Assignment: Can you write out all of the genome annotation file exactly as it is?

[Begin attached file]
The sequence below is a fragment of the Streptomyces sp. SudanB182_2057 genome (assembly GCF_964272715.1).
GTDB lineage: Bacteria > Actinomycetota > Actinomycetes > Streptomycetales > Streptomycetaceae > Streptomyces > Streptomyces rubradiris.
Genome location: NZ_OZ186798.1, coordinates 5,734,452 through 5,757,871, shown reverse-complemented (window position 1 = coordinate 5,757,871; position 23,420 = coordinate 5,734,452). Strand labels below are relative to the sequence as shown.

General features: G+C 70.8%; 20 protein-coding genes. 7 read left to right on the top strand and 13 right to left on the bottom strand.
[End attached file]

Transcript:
The sequence below is a fragment of the Streptomyces sp. SudanB182_2057 genome (assembly GCF_964272715.1).
GTDB lineage: Bacteria > Actinomycetota > Actinomycetes > Streptomycetales > Streptomycetaceae > Streptomyces > Streptomyces rubradiris.
Genome location: NZ_OZ186798.1, coordinates 5,734,452 through 5,757,871, shown reverse-complemented (window position 1 = coordinate 5,757,871; position 23,420 = coordinate 5,734,452). Strand labels below are relative to the sequence as shown.

General features: G+C 70.8%; 20 protein-coding genes. 7 read left to right on the top strand and 13 right to left on the bottom strand.